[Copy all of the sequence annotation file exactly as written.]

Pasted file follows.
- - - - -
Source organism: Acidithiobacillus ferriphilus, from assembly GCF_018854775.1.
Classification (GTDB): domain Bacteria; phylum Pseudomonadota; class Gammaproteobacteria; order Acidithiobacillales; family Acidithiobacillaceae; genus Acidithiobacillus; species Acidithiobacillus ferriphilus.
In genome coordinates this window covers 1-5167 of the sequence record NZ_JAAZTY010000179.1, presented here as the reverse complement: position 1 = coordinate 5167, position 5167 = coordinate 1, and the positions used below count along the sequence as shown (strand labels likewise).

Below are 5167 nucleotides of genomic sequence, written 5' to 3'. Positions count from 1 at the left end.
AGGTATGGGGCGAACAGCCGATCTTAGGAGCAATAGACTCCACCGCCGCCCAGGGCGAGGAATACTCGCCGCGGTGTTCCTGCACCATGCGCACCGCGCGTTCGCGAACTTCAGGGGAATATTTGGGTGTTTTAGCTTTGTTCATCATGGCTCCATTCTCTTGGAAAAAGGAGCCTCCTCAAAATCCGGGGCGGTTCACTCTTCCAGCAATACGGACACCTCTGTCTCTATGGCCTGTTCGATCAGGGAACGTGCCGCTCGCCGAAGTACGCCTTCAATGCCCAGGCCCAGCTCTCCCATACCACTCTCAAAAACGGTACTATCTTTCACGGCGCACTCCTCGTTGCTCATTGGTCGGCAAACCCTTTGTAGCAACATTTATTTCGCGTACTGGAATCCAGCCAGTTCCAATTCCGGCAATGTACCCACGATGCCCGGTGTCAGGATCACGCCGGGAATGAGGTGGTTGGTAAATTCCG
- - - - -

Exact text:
Source organism: Acidithiobacillus ferriphilus, from assembly GCF_018854775.1.
Classification (GTDB): domain Bacteria; phylum Pseudomonadota; class Gammaproteobacteria; order Acidithiobacillales; family Acidithiobacillaceae; genus Acidithiobacillus; species Acidithiobacillus ferriphilus.
In genome coordinates this window covers 1-5167 of the sequence record NZ_JAAZTY010000179.1, presented here as the reverse complement: position 1 = coordinate 5167, position 5167 = coordinate 1, and the positions used below count along the sequence as shown (strand labels likewise).

Below are 5167 nucleotides of genomic sequence, written 5' to 3'. Positions count from 1 at the left end.
AGGTATGGGGCGAACAGCCGATCTTAGGAGCAATAGACTCCACCGCCGCCCAGGGCGAGGAATACTCGCCGCGGTGTTCCTGCACCATGCGCACCGCGCGTTCGCGAACTTCAGGGGAATATTTGGGTGTTTTAGCTTTGTTCATCATGGCTCCATTCTCTTGGAAAAAGGAGCCTCCTCAAAATCCGGGGCGGTTCACTCTTCCAGCAATACGGACACCTCTGTCTCTATGGCCTGTTCGATCAGGGAACGTGCCGCTCGCCGAAGTACGCCTTCAATGCCCAGGCCCAGCTCTCCCATACCACTCTCAAAAACGGTACTATCTTTCACGGCGCACTCCTCGTTGCTCATTGGTCGGCAAACCCTTTGTAGCAACATTTATTTCGCGTACTGGAATCCAGCCAGTTCCAATTCCGGCAATGTACCCACGATGCCCGGTGTCAGGATCACGCCGGGAATGAGGTGGTTGGTAAATTCCG